We were able to learn a few other interesting tidbits. Our copy of The Planets, the one linked above, also includes two pieces from movie scores by John Williams: Close Encounters of the Third Kind, and the Main Title from Star Wars, which perhaps have ties to The Planets. For example, Star Wars is reminiscent of Mars, and in Close Encounters there is a vocal segment similar to that in Neptune. In the pre-concert discussion I asked about this, and Maestro Richman—who has some movie work to his credit, as noted in his biography linked above—said that it is common for directors to have some kind of fill-in music (I forget the technical term) that gives the composer a rough idea of what is called for. He said it’s quite possible that George Lucas used Mars as a fill-in in the case of Star Wars. Also, Kimberly thought the melody in the middle of Jupiter seemed familiar from a choral piece. She didn’t manage to ask in the pre-concert discussion, but we happened to see the Maestro, soloist, and symphony managing director after the performance, a couple booths away at the wonderful Riverside Tavern overlooking the Tennessee River. Mr. Miland had changed into a Hawaiian shirt, and Maestro Richman looked every bit the artiste with his goatee, flowing mane, unbuttoned silky purple shirt, and lingering perspiration from the evening’s exertions. They were gracious in answering our questions. Kimberly learned that the familiar melody was Holst’s famous Hymn of Jesus (I thought it reminded me of background music in the Shire in Lord of the Rings). I asked Mr. Miland what soloists do during the rest of the program after their piece is finished—Listen in the wings? Go to the green room and watch TV? Bail to a bar, or to the airport? In this case he had snuck into the balcony to watch the performance. Maestro Richman told of a violinist who liked to shed her fancy soloist garb during intermission and sneak in to wing it among the second violins in standard concert black.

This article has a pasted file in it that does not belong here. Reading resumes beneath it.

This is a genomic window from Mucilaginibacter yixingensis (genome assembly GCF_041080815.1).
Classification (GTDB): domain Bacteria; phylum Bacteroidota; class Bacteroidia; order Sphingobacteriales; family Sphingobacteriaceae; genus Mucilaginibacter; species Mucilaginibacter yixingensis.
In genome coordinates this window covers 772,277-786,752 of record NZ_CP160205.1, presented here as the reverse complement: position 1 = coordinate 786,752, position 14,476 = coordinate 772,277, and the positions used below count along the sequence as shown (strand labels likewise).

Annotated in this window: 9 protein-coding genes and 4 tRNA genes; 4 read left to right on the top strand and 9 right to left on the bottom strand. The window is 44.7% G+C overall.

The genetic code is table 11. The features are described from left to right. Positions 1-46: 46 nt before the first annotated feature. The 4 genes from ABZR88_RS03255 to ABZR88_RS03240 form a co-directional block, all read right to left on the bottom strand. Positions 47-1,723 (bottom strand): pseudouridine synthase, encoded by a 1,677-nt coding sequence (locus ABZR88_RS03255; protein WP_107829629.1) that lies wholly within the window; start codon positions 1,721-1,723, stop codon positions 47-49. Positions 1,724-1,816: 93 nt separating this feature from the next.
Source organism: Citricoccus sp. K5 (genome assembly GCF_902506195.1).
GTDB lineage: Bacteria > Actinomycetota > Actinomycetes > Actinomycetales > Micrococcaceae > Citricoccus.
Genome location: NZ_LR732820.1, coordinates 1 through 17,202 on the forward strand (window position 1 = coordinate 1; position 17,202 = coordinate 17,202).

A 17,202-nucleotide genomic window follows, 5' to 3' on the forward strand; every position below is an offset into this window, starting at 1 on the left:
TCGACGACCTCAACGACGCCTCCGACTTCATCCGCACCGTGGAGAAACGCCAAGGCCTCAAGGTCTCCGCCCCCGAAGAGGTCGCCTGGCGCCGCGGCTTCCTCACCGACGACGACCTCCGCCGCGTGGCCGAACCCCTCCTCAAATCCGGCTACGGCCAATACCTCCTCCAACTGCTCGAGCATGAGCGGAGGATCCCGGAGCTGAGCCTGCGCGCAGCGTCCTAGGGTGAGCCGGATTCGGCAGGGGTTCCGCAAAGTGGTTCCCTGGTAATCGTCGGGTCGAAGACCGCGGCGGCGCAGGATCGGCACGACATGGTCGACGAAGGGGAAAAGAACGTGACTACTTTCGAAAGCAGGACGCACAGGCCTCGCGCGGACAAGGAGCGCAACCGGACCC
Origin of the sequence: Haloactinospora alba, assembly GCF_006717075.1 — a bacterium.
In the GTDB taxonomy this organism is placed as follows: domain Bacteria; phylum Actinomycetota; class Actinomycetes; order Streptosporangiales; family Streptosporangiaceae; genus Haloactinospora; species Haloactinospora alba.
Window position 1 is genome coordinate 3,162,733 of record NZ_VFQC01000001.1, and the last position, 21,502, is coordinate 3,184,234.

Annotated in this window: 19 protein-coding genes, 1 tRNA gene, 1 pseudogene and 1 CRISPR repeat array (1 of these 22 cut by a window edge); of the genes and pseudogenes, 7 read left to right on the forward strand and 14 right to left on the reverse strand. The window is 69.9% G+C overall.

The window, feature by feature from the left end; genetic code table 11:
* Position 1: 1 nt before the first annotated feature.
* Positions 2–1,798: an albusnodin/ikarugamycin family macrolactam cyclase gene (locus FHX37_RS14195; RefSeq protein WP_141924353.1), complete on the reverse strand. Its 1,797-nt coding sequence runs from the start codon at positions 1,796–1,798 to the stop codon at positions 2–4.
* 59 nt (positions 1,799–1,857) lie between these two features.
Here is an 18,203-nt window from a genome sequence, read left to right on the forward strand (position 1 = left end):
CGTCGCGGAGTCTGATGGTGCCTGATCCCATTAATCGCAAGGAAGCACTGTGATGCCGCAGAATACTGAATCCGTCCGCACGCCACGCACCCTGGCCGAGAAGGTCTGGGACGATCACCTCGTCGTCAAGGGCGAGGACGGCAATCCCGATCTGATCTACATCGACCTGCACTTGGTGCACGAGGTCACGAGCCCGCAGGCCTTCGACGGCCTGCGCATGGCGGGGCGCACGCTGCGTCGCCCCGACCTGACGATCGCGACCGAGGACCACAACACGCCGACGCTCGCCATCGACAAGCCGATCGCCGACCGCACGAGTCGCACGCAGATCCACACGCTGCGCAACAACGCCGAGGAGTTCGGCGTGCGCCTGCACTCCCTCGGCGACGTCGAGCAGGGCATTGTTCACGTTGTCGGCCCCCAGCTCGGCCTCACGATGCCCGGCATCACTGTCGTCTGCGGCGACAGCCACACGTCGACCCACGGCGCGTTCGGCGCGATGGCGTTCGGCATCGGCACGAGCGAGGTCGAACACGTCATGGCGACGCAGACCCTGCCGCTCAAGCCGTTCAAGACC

Well, in this self-indulgently long journal piece I hope that for once I’ve made good on the promise in my blog description of perspectives from ‘high culture’—even if the forms of spirituality suggested by the two pieces here are not likely to be enthusiastically endorsed by Mormons!

Sunday, October 02, 2005

The Spinozist Take from General Conference, October 2005, Day Two

Below are one- or two-sentence first impressions of talks from the second day of General Conference, to be updated after each session.

Sunday Morning Session

President Monson: By example, Joseph taught us courage, faith, honesty, patience, diligence, the importance of missionary service, and love. His message of the Restoration continues to change lives.

President Packer: The standards upon which civilization depends have been swept away, but we can be optimistic because we have the word of God—both the permanent foundation left by Joseph Smith, and continuing revelation exemplified by the LDS edition of the scriptures, the restructuring of the curriculum, proclamations, seminaries and institutes, family home evening, Preach my Gospel, and Church magazines.

Elder Bateman: The gospel, on Earth since Adam, is universal; its appeal is not limited to Americans.

Sister ???: Reading and living the scriptures morning, day, and night, they become written in our hearts, and build a tradition of righteous living.

Elder Scott: People naturally turn to God in deteriorating conditions. Satan is effective in causing them to ignore it, but people should turn to the true Plan of Salvation, which they knew in the premortal life, but memory of which is withheld to make this life a valid test. The Restoration was so important that the First Vision is the only known instance of a visit by both the Father and the Son.

President Hinckley: Forgiveness is the most-needed virtue on Earth. If someone throws a frozen fowl through your windshield, forgive them.

Sunday Afternoon Session

Elder Nelson: Jesus Christ is the Master Healer. Real joy awaits each of us on the other side of sorrow.

Elder Hales: As previously noted by President Packer, Tyndale, in translating the Bible into English, told a clergyman he would make it so a ploughboy could understand the scriptures better than he could. About 80% of the King James Bible relies on Tyndale’s work—a Bible later read by ploughboy Joseph Smith.